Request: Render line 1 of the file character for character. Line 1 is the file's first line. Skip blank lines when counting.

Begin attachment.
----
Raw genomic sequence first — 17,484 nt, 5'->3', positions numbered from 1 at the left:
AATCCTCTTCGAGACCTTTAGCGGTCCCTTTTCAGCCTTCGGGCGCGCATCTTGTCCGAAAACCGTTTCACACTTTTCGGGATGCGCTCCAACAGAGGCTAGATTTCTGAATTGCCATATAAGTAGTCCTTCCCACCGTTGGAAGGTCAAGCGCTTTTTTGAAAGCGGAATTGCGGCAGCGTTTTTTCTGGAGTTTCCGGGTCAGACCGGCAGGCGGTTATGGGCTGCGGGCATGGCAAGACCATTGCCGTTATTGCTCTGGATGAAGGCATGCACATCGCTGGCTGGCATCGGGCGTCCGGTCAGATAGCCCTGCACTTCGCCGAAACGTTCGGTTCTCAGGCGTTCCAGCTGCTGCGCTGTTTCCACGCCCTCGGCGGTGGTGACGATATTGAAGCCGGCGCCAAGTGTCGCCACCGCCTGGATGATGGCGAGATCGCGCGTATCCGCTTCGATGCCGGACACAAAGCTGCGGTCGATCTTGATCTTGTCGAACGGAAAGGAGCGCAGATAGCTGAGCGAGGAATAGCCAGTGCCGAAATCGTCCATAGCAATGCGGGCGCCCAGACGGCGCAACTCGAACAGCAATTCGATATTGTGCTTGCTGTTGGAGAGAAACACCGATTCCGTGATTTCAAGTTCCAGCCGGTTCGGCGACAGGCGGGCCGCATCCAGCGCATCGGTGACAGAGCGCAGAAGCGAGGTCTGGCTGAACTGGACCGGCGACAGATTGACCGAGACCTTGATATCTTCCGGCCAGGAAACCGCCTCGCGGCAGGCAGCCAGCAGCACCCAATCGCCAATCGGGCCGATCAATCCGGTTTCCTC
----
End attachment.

Raw genomic sequence first — 17,484 nt, 5'->3', positions numbered from 1 at the left: